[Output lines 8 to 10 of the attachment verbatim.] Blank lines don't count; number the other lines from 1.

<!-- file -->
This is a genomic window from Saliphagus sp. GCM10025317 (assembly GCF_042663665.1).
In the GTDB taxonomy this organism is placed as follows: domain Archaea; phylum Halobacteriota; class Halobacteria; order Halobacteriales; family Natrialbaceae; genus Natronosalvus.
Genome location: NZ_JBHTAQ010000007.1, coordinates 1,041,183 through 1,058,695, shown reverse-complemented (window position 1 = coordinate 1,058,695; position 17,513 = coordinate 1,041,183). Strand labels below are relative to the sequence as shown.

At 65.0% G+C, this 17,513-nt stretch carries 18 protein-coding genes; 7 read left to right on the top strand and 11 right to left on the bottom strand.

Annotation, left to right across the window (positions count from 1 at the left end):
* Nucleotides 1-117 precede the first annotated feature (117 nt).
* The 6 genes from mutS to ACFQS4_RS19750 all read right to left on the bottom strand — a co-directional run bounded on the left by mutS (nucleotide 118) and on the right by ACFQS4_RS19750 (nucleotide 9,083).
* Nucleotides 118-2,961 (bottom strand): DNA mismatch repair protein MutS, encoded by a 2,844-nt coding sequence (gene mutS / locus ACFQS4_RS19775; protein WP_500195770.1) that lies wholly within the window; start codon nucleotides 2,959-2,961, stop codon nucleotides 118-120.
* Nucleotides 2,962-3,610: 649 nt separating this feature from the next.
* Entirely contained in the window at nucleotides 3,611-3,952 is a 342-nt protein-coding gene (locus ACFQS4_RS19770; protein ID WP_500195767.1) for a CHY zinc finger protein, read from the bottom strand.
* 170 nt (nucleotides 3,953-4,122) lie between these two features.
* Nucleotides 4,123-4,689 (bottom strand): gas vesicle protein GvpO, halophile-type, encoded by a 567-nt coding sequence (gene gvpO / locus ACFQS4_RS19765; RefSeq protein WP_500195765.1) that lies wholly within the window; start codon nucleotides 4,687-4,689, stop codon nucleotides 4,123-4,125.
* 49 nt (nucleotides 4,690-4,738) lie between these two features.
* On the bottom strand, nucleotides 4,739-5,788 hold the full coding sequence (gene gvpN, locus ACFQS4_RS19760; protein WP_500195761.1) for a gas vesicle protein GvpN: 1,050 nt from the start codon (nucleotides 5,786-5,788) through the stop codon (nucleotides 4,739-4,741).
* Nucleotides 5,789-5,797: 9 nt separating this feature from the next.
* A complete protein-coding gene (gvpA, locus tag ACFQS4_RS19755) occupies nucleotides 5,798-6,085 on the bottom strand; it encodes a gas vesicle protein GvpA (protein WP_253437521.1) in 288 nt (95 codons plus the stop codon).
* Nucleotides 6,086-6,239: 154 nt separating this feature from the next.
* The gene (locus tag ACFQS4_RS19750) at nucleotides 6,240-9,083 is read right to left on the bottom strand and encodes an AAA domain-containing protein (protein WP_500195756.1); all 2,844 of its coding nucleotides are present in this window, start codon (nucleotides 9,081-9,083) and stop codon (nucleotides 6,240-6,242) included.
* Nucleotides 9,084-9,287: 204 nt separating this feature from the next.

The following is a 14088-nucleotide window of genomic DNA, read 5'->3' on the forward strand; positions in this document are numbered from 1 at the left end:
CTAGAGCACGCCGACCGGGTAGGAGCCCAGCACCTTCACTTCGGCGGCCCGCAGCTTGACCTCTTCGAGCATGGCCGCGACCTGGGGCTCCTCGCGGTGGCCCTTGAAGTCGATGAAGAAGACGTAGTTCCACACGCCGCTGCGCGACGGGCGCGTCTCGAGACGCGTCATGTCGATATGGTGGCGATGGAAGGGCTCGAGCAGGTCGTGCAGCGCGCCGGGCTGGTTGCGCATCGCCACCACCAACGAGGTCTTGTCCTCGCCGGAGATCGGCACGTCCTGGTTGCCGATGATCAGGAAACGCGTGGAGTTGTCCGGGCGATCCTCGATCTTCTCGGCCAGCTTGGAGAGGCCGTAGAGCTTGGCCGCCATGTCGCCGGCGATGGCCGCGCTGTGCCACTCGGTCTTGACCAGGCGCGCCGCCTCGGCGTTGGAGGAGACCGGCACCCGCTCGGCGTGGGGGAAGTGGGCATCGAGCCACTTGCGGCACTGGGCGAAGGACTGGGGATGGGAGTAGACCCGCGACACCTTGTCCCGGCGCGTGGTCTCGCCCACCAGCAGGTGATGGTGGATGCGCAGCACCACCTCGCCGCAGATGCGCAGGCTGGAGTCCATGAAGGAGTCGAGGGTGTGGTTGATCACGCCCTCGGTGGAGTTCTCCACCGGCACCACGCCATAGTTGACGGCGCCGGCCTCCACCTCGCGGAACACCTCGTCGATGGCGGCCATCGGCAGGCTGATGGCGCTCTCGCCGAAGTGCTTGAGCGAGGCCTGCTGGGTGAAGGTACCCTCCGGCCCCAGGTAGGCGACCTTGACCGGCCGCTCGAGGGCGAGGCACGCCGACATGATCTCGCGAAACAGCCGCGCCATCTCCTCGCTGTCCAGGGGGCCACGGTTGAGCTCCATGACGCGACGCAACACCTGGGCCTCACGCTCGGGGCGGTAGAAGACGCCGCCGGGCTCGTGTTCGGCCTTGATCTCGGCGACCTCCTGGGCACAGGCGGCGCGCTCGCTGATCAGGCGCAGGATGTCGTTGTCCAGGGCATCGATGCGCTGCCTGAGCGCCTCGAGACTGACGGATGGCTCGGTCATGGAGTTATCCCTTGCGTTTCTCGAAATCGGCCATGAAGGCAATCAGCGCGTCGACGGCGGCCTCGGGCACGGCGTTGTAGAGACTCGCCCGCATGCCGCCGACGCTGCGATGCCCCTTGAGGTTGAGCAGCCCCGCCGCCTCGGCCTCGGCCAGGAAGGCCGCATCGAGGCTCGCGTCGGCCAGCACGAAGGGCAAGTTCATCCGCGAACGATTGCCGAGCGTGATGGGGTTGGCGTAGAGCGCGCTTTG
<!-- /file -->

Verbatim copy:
* Nucleotides 118-2,961 (bottom strand): DNA mismatch repair protein MutS, encoded by a 2,844-nt coding sequence (gene mutS / locus ACFQS4_RS19775; protein WP_500195770.1) that lies wholly within the window; start codon nucleotides 2,959-2,961, stop codon nucleotides 118-120.
* Nucleotides 2,962-3,610: 649 nt separating this feature from the next.
* Entirely contained in the window at nucleotides 3,611-3,952 is a 342-nt protein-coding gene (locus ACFQS4_RS19770; protein ID WP_500195767.1) for a CHY zinc finger protein, read from the bottom strand.